This past weekend, I was speaking with friends who are getting ready to head to Florida for the winter. Our conversation quickly transitioned from talking about their travels to discussing Florida’s large Jewish population.
As a child in the 1960’s, Tampa had about 10,000 Jews and three synagogues. Today, the Tampa Jewish population has grown to approximately 30,000. In the Tampa Bay area (which includes Pinellas, Hillsborough, and Pasco counties) there are approximately 70,000 Jews and over twenty synagogues.
After this discussion, I started thinking about an article someone recently sent me titled, “10 Key Findings About Jewish Americans.” While the study, conducted by the Pew Research Center, does not focus on demographics, it provides a great snapshot of how American Jews are living their lives. It includes statistics on the Jewish community’s views on Israel, Antisemitism, and much more. Below are the findings:
- The size of the adult Jewish population has been fairly stable in percentage terms, while rising in absolute numbers, roughly in line with the growth of the U.S. population.
- Like the overall U.S. population, Jews appear to be growing more racially and ethnically diverse.
- U.S. Jews are less religious than American adults overall.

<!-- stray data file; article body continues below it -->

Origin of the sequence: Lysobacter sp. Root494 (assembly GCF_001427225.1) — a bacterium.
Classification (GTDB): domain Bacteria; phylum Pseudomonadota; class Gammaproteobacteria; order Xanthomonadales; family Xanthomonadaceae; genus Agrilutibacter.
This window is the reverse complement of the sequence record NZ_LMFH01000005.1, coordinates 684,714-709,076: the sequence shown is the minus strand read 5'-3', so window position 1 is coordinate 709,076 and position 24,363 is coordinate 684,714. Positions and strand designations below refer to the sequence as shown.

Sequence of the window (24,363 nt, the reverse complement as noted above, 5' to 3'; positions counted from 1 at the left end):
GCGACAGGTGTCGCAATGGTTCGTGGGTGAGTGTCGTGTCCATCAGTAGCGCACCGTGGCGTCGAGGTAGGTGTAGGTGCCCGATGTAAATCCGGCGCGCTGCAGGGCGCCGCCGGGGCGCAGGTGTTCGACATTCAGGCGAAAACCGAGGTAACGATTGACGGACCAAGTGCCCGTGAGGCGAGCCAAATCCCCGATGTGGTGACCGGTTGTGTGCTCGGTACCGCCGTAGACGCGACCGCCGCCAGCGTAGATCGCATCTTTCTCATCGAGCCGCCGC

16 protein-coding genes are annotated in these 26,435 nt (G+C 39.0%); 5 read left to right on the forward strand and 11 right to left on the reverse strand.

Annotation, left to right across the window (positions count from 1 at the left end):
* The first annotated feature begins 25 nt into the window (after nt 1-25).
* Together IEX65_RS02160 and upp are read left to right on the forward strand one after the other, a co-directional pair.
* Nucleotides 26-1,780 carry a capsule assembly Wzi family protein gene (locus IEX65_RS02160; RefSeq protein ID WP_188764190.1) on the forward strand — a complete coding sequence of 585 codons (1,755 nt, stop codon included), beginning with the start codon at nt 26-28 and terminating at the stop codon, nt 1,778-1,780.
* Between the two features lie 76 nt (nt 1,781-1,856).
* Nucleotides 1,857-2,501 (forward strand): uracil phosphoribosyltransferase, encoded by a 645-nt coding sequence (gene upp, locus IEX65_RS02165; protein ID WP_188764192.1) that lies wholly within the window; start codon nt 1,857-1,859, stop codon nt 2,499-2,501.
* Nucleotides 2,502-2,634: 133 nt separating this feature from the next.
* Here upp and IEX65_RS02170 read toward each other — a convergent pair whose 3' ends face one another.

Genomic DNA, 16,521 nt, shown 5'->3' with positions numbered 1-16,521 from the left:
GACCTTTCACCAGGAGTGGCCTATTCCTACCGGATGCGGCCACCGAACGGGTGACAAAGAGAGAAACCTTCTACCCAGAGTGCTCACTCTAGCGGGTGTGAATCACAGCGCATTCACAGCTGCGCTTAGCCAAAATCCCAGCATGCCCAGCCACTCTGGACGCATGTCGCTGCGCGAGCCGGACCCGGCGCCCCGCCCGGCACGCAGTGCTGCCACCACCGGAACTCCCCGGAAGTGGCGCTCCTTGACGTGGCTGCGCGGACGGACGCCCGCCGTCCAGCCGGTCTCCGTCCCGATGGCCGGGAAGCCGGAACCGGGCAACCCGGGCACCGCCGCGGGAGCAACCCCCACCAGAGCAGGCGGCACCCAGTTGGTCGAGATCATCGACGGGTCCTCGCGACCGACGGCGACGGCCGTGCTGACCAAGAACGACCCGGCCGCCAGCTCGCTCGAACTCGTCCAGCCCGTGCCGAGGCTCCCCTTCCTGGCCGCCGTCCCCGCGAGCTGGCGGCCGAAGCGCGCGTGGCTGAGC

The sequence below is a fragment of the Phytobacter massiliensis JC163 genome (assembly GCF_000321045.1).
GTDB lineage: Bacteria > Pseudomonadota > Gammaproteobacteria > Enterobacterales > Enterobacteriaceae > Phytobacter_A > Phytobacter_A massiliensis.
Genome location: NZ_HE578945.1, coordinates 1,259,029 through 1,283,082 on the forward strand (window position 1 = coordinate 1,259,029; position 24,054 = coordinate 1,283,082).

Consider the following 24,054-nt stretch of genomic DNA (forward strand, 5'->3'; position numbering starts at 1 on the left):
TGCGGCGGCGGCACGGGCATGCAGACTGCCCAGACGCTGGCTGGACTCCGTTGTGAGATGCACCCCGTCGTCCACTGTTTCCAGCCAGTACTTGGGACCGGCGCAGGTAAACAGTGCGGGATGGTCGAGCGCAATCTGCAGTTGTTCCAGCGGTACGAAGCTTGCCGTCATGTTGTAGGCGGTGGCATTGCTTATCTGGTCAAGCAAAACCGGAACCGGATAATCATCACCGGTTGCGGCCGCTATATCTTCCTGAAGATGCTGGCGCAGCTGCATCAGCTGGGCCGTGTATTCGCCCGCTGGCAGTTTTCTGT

- By percentage, Jewish Americans are predominantly liberal and favor the Democratic Party, but Orthodox Jews have a highest Republican affiliation.
- Three-quarters of American Jews think there is more anti-Semitism in the U.S. today than there was five years ago.
- A large majority of U.S. Jews (82%) say caring about Israel is either “essential” or “important” to what being Jewish means to them.
- Majorities of U.S. Jews engage in cultural activities like cooking Jewish food (72%), sharing holidays with non-Jewish friends (62%) and visiting historical Jewish sites (57%).
- Younger Jews are more likely than older Jews to identify as Orthodox and more likely to say they do not belong to any particular branch of Judaism.
- Members of different branches of American Judaism generally do not feel they have “a lot” in common with one another.
- About four-in-ten married Jews (42%) have a non-Jewish spouse, but intermarriage rates differ within subgroups.
You can CLICK HERE to read the full article and access the entire Pew Study.
I am excited to hear your opinion about this study – please share with me your thoughts!
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